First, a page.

“On-line everything is beta because the state of perfection is permanently receding on endless waves of innovation. And an app that is adaptable, or that can deliver a soft landing even when it fails, is far more valuable than the perfect-for-a-moment app that either lacks the flexibility to cope with whatever is coming down the line next, or is too late. Good-Enough Right Now beats Very-Good Later, and completely defeats Was Perfect Once.”

In my innocence the above description was far closer to the type of development cycle I was using when doing my IT stuff than the official line at Process Control or GIS. Both (but especially the latter) were so glacially slow that by the time a solution was ready, quite often the problem had changed substantially. Also, their approach seemed to assume that the developer had all the information available to build the finished article, which from personal experience I found was hardly ever the case. Especially since only a selected few users were consulted when compiling the needs analysis.

In the end, what you receive from such an approach is something that may look snazzy and may have a wow factor on day one, but soon the user starts to feel the limitation of usability when it becomes clear that getting new requirements added means a complete new turn of the development cycle – which most users feel (in my view quite rightly so) should have been an automatic extension of the initial development cycle.

What I’ve found from personal experience is that, even if the user has a full say over the initial requirements list, initial use of the system will either show up gaps in the initial understanding of the customer’s needs, or create further requirements based on an extension of the initial design. And that is just assuming that all relevant stakeholders have been able to have their input, which is not always the case.

The answer: build a continually developing system where interaction of the user and the system grows asymptotically to something that approaches stability – that is, until outside factors induce the next step change.

IT Security

IT Security is the health & safety of the IT world. Not that people die of it if something goes wrong, or have to visit the occupational health nurse, but in the sense that it stops all discussions because “surely, no-one can be opposed to better health & safety regulation?” Likewise, IT security can be used to squash any dissenting views because “surely, no-one can be opposed to better IT Security?”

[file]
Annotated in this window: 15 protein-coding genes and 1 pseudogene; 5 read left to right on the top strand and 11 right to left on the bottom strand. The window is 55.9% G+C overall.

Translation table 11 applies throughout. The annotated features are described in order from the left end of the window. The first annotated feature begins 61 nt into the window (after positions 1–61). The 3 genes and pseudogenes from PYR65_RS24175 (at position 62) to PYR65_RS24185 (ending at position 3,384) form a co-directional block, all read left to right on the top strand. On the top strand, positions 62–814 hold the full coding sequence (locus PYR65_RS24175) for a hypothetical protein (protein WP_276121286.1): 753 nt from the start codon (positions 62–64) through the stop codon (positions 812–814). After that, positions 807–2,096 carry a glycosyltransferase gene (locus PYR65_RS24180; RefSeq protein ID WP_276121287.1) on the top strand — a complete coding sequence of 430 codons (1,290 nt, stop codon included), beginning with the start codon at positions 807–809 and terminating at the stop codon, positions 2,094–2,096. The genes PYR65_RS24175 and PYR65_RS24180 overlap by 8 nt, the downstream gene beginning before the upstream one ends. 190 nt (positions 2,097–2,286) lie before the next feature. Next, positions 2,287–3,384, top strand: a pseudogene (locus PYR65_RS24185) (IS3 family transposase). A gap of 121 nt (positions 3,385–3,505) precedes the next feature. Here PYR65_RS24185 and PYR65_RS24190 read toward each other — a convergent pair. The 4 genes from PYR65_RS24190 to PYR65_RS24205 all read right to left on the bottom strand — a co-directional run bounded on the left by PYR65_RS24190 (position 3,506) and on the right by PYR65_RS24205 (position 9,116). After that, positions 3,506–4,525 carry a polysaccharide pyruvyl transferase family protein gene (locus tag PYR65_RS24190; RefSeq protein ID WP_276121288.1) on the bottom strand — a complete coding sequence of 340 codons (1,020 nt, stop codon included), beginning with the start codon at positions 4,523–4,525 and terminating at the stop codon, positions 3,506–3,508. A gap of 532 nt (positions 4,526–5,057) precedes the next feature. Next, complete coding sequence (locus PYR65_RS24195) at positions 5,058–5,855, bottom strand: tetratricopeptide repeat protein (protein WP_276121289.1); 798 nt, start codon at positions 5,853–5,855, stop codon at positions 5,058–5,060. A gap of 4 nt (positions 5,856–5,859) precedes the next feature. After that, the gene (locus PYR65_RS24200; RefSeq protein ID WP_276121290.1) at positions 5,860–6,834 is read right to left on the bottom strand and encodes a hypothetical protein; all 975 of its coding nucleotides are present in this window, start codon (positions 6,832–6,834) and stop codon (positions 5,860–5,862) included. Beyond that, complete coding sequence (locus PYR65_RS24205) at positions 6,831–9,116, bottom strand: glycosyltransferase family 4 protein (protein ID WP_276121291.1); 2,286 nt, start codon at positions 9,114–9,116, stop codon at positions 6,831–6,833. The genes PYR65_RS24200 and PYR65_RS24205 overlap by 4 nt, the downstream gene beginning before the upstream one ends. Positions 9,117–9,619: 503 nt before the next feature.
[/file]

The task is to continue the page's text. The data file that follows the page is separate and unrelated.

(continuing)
Except when the proclaimed added security is a cover to meet no opposition for whatever IT feature you want to introduce. You don’t like people using Dropbox to keep documents on the cloud ? Declare it a security risk and ban the use of a Dropbox. You don’t like people accessing their personal emails during work ? Declare GMail unsafe (which by the way takes some chutzpah) and ban its use.

But even when the issue is real security, sometimes the medicine is worse than the disease. Take for instance the scanning of your hard drive which is scheduled to start at 10am every Tuesday : for people with a standard XP machine (in short, most people) the limited amount of CPU means that for the rest of the working day your machine will be slow as hell.

And when there’s a breach, did it happen through these well-advertised security failures ? No. The latest one I encountered came from someone plugging in an infected USB stick, and McAfee hadn’t been set up to vet such devices for anything dodgy. I half expected that from then on USB ports would be disabled, but presumably even the security experts thought that was a measure too far.

Still, whenever a new measure was announced, my cynical self could help search for ulterior motives. Not that it would help you to complain anyway. Not when you receive a snotty email identifying you as one of a select group of people who had the audacity of using Dropbox for the simple reason that it was useful.